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Tuesday, April 05, 2022

Personal or Impersonal Precedent?

Our co-blogger Richard Re has a new article coming out in the Harvard Law Review on "Personal Precedent at the Supreme Court." Here is the Abstract:

Personal precedent is a judge’s presumptive adherence to her own previously expressed views of the law. This essay shows that personal precedent both does and should play a central role in Supreme Court practice. For example, personal precedent simultaneously underlies and cabins institutional precedent—as vividly illustrated in the now-pending abortion case Dobbs v. Jackson Women’s Health. Further, the justices’ use of personal precedent is largely inevitable, as well as beneficial in many cases. Still, the justices should manage or reform their use of personal precedent, including by limiting its creation. Finally, and most fundamentally, personal precedent challenges conventional theories of legality. Though typically excluded from the law, personal precedent may actually be its building block.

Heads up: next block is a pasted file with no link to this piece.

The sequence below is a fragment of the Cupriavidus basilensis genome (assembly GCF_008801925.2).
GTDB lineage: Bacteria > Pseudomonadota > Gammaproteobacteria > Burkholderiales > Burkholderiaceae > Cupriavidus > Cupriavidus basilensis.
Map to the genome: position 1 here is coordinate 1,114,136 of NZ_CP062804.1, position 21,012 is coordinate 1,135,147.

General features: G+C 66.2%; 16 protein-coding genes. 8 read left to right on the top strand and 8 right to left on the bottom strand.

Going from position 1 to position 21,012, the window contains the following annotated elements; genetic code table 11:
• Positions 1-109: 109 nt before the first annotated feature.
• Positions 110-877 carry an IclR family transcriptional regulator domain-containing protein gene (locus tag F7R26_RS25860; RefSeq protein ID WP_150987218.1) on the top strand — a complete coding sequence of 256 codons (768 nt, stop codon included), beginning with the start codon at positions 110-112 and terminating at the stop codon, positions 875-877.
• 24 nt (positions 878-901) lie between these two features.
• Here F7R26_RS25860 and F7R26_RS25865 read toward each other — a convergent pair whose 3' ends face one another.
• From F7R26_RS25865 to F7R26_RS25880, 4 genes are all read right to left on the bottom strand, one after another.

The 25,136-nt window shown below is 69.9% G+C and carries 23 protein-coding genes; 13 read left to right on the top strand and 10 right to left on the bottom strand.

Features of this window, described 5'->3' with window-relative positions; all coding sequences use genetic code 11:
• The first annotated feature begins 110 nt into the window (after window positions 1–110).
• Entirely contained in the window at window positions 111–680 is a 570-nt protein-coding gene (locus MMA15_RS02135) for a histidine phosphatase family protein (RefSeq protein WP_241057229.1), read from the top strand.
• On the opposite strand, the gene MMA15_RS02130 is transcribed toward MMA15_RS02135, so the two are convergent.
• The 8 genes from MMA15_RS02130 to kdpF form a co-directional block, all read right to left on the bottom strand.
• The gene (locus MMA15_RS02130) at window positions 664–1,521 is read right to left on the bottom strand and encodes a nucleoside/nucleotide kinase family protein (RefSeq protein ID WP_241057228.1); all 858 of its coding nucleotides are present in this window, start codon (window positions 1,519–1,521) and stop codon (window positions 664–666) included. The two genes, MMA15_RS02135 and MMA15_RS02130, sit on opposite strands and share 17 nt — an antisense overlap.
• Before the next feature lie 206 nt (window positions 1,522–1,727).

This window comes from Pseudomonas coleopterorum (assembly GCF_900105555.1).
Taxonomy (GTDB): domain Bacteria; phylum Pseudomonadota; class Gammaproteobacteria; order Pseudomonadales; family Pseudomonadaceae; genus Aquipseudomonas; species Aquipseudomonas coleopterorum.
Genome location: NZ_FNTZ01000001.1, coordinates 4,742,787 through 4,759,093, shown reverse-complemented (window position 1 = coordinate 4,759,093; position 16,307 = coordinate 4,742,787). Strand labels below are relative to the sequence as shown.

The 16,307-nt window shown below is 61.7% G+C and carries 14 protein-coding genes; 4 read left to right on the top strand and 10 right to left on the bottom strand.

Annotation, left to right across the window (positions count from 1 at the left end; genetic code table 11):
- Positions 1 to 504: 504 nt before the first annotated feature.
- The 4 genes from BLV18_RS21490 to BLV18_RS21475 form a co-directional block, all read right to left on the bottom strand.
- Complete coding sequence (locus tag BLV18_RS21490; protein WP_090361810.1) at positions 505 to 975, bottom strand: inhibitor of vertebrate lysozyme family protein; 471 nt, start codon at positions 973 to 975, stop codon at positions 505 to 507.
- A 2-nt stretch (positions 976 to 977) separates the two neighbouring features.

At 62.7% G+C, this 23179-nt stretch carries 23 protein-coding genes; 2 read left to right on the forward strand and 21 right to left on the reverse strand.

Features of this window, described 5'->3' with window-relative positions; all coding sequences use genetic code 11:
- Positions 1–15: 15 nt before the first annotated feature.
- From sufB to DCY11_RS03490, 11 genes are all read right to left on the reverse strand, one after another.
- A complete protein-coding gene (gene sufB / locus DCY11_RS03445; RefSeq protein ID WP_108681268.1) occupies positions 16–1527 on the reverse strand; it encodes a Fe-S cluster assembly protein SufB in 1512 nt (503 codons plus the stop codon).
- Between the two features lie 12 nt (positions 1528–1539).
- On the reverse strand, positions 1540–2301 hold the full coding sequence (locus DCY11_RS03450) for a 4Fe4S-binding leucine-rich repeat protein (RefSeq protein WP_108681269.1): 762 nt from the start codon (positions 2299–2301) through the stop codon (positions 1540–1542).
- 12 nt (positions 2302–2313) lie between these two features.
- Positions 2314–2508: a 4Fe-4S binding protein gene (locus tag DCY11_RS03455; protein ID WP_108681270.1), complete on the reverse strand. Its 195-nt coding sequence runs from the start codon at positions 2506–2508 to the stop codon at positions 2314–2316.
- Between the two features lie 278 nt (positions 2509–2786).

I want to highlight Richard's piece because there is a significant counterexample in my new book. As a circuit judge, Bushrod Washington held that the Bankruptcy Clause of Article One vested exclusive authority over that subject in Congress. But when the issue came before the Supreme Court, he wrote an opinion upholding the constitutionality of prospective state bankruptcy laws. He explained this by saying that he still thought his circuit opinion was sound, but that subsequent Supreme Court precedent had rejected his view.

Frankly, I think that we see too little of this deference today. In other words, the Justices tend to emphasize personal consistency at the expense of collective consistency. But the right balance is not easy to strike.

Posted by Gerard Magliocca on April 5, 2022 at 09:18 AM | Permalink


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